By Shawn Kennedy, Interim EIC of AJN
. . . and unfortunately, because of conflicts in Afghanistan and Iraq, there will be many more veterans of war and its brutality. And there will also be many more families who struggle with the stress of having a family member deployed, often to dangerous places.
In this month’s issue of AJN, Erin Gabany and Teresa Shellenbarger, authors of the feature article “Caring for Families with Deployment Stress,” note that “deployment was found to have a markedly negative effect on health and well-being, with spouses reporting loneliness, anxiety, and depression in 78.2%, 51.6%, and 42.6% of all cases, respectively.” And just this week, a study published in the journal Pediatrics reports that, among children ages three to eight, “
While nurses in the military may be aware of the demands and stresses on active duty military families, civilian nurses may not be—and they are the ones who are likely to see the families of the many reserve and National Guard troops now deployed. We’re pleased to be publishing Gabany and Shellenbarger’s article, and hope it will increase awareness of the issues many families face and help nurses provide support to these families.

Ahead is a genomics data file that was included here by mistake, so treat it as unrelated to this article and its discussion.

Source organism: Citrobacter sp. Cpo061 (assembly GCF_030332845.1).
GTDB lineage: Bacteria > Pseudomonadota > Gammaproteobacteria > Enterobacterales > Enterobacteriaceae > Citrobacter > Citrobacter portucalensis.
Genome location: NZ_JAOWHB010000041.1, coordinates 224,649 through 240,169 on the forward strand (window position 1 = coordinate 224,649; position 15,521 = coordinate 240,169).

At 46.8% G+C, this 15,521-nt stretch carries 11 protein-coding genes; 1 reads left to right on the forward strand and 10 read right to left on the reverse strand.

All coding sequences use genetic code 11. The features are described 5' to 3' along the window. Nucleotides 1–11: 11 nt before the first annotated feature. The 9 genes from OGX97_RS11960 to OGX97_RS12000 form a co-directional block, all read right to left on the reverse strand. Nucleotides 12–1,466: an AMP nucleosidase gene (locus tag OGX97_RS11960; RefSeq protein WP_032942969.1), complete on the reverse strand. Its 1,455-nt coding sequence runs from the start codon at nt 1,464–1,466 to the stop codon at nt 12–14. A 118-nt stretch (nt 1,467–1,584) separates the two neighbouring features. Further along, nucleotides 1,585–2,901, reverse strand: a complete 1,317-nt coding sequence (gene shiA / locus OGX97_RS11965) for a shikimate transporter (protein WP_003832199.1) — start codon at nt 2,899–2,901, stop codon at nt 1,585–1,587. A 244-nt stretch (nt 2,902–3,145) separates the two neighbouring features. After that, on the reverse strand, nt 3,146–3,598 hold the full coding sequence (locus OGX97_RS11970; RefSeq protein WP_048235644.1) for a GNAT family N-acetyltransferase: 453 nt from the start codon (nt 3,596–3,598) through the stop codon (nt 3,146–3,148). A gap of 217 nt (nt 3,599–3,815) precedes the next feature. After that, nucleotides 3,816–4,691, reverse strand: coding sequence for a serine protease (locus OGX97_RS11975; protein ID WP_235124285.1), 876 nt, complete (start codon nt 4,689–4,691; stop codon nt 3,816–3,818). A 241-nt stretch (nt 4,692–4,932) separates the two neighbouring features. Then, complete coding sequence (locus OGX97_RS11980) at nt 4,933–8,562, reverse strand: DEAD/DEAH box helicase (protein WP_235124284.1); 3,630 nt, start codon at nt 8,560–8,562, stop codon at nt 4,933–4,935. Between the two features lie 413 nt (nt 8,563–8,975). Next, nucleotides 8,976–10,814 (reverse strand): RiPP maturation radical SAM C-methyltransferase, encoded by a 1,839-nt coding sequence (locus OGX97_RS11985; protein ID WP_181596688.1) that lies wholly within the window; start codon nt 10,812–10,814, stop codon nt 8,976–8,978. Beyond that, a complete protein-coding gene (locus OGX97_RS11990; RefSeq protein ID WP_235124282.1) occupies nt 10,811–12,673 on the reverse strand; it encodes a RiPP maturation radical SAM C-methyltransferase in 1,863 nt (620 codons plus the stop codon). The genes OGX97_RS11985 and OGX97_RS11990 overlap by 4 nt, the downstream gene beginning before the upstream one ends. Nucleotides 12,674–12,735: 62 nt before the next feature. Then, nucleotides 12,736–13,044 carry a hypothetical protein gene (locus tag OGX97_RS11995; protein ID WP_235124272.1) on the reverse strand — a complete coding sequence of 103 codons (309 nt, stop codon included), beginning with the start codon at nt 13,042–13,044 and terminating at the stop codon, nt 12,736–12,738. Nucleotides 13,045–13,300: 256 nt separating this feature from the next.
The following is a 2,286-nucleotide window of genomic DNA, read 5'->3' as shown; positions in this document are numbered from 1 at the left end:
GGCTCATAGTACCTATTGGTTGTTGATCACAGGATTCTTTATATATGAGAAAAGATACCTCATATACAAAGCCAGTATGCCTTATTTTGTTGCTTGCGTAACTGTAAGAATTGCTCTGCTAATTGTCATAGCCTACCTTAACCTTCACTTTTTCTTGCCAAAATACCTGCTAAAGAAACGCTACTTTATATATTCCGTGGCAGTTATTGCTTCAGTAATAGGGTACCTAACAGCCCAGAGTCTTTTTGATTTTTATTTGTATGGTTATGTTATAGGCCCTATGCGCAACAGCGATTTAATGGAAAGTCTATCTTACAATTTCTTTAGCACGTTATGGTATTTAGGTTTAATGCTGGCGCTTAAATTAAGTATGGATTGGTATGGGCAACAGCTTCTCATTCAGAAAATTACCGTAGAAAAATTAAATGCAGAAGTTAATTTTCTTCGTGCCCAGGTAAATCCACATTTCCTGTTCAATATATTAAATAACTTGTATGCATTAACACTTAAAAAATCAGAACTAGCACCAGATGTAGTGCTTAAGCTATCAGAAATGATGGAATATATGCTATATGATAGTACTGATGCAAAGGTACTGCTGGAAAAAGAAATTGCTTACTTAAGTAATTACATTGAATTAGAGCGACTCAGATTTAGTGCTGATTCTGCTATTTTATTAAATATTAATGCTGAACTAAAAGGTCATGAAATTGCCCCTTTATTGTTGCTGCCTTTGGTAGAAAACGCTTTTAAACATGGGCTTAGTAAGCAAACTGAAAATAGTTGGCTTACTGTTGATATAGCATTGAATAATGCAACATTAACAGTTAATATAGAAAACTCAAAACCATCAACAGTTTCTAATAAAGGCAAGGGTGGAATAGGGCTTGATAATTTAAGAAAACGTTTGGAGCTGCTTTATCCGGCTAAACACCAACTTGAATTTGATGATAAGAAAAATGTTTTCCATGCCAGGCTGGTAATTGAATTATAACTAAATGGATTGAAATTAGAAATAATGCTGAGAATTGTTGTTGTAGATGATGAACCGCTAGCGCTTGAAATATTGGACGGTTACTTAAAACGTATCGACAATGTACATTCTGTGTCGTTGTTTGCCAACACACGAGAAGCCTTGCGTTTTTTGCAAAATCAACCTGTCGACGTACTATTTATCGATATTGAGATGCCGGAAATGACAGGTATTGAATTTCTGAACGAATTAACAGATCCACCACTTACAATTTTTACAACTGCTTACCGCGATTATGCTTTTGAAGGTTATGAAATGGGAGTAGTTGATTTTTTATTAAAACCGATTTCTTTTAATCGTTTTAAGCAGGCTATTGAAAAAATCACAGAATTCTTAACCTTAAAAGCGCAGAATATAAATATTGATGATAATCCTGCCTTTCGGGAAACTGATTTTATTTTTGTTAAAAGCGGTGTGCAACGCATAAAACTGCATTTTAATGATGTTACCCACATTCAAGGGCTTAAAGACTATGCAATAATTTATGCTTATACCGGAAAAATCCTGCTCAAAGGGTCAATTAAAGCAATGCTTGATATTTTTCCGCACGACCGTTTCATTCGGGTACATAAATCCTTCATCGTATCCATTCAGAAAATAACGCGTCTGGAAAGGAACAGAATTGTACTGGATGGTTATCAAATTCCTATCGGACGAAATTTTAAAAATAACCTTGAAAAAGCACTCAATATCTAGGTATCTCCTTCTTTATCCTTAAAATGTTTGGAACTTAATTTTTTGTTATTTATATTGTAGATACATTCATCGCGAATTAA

Nurses, too, are being deployed in large numbers; many, like army nurse Major Christopher Vanfossen, author of our new series Letters from Afghanistan, leave behind spouses and children who must cope with their absence. (Listen to a podcast of Major Vanfossen’s wife, Kelly, describing how she and her four young children cope with her husband’s deployment.)
With two of her sons deployed to Iraq, and one soon to be returning there, Sharon Stanley, chief nurse and director of Disaster Health and Mental Health Services for the American Red Cross and an AJN editorial board member, told me you never get used to deployment and feel concern “every day, every hour” for loved ones in war zones.